As in many detective mysteries, setting plays a crucial role. One of the many small mysteries of the book is how Claire and the people of New Orleans never refer to Katrina by name, the way the rest of the country does. They call it a 'flood' and speak of it in terms of days ("'By Monday the phones were down and...' The rest of his sentence was obvious and he didn't say it out loud") or by location: being at the Superdome, Houston, back home. Claire notes the problem with locating people, phone numbers, addresses in post-Katrina New Orleans, and at least a couple of the locals involved in Claire's mystery are suffering from post-traumatic-stress disorder. Finding Vic means visiting some of the ravaged areas, and Gran's imagery is striking in its objectivity: 
"Signs with letter missing told the story: lots of OTELS and HOT BO LED CRA FISH and AWN SH PS. In the intermediate zone I started to see the marks spray-painted on houses: circles with X's through them, numbers and letters in the hollows of the X."

For those that are sensitive to it, there is proliferate drug use, but it is handled well. Without being judgmental, it is apparently an activity Claire engages in to self-medicate as well as bridge gaps between herself and other people. Interestingly, I thought Gran managed a nice balance between acknowledging the reasons for doing it at the same time showing the non-glamourous side.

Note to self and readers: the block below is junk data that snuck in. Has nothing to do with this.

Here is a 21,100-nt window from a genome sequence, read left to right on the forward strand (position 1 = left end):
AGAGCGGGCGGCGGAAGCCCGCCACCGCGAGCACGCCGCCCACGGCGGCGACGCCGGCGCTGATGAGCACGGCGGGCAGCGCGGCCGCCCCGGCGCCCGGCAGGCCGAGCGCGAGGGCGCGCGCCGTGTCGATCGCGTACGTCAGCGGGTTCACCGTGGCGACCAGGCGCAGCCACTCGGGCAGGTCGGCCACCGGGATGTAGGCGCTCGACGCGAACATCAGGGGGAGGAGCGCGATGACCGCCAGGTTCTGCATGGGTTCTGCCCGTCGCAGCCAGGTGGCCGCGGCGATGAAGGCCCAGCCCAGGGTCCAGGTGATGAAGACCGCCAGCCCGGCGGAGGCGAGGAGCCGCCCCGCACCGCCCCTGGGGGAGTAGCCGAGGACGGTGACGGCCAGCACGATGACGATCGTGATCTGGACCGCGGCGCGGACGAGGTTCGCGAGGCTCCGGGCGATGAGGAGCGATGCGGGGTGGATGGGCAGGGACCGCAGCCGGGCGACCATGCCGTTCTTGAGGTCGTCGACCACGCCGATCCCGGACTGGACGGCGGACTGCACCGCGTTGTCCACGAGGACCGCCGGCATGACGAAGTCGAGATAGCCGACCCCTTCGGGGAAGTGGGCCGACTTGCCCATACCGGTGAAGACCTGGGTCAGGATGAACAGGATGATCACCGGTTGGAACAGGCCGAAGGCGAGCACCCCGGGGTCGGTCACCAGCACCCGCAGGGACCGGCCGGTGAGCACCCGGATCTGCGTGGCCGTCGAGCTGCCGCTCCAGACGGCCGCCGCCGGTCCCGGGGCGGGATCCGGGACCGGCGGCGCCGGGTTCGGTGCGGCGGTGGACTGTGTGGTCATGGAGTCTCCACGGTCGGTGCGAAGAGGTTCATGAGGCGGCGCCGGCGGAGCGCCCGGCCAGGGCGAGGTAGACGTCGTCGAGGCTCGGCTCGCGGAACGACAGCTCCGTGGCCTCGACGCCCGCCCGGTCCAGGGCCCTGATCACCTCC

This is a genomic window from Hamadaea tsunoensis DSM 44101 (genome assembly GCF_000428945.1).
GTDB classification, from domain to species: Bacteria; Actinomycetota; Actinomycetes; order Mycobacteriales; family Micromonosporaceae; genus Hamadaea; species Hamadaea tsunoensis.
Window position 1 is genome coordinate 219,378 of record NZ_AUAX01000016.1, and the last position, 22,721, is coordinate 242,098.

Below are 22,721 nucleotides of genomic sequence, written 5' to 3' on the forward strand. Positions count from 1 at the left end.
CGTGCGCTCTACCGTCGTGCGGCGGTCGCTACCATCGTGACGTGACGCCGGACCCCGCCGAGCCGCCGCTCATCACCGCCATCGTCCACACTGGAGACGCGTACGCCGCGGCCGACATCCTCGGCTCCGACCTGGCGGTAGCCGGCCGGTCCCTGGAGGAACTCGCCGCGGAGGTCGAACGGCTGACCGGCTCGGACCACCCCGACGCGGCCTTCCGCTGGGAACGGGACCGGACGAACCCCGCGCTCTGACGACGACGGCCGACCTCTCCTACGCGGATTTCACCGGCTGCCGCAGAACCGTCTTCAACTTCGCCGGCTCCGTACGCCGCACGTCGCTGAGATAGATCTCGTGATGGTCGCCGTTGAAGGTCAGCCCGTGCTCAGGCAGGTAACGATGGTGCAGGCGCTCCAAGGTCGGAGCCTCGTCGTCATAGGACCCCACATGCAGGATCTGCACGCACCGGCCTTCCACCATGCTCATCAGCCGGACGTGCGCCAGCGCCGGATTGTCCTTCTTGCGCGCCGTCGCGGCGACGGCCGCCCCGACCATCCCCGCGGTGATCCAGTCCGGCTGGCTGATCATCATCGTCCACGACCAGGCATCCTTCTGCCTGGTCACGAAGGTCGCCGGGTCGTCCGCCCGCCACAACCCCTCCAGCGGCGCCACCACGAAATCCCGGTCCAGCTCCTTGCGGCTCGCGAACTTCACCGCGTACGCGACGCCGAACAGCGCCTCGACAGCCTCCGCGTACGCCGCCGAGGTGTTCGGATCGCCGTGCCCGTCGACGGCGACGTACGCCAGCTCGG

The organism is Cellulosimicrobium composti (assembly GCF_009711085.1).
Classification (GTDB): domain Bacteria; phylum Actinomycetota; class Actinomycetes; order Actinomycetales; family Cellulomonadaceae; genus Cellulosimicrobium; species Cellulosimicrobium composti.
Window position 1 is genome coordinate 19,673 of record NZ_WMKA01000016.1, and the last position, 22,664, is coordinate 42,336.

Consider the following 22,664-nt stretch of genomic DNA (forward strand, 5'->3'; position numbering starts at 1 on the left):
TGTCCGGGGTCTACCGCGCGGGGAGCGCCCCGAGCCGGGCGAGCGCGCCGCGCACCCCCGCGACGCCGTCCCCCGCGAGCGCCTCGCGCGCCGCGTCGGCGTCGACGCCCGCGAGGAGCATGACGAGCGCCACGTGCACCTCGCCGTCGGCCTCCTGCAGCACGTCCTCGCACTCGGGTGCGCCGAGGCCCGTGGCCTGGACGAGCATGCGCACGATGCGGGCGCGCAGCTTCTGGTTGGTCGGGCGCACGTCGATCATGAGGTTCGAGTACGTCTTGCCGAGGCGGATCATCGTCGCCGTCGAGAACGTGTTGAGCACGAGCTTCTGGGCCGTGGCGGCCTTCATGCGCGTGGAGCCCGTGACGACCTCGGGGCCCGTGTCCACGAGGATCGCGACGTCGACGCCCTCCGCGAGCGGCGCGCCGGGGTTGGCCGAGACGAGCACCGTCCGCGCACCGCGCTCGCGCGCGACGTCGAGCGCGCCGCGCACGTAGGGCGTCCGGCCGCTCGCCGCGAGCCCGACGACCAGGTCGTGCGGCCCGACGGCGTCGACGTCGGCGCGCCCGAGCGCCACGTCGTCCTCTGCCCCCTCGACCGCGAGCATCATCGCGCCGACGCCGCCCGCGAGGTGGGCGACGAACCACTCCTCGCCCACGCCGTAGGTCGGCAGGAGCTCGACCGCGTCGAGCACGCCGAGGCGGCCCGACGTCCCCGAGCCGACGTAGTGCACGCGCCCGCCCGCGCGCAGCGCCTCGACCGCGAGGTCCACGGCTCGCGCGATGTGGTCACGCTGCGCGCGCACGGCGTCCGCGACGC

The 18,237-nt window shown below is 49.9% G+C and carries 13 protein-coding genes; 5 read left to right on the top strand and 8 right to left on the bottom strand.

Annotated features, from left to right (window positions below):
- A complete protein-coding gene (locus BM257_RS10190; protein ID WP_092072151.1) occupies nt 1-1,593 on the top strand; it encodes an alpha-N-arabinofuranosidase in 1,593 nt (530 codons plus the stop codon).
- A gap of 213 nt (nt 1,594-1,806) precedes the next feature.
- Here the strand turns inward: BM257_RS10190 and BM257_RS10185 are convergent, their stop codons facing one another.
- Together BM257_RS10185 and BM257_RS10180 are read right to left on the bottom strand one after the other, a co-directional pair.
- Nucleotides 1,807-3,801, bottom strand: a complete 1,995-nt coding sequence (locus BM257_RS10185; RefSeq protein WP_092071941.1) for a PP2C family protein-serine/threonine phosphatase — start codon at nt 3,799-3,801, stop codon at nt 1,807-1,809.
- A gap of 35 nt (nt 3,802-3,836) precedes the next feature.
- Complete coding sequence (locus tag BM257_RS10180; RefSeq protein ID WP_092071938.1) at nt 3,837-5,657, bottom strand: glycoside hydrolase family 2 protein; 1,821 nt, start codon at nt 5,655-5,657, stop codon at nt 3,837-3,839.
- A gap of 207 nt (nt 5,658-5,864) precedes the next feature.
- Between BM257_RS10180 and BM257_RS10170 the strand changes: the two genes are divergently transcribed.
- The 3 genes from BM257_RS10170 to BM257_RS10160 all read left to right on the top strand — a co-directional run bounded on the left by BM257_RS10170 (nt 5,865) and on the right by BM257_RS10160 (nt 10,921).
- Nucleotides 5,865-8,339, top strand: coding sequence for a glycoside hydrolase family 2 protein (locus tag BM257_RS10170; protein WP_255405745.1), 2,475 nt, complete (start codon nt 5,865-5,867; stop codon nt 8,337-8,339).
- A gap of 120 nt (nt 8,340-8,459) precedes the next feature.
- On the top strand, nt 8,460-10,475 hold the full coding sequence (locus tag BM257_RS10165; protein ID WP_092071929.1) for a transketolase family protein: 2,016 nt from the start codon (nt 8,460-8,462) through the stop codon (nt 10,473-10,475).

I can't say enough about Gran's ability with language--my Kindle copy has highlights every few pages. The factual tone and dispassionate descriptions lend themselves to the creation of emotionally blunted characters, and yet somehow Gran manages to convey humanity, tragedy and humor. Claire's sarcasm came through loud and clear, but also her love and affection for those she admires.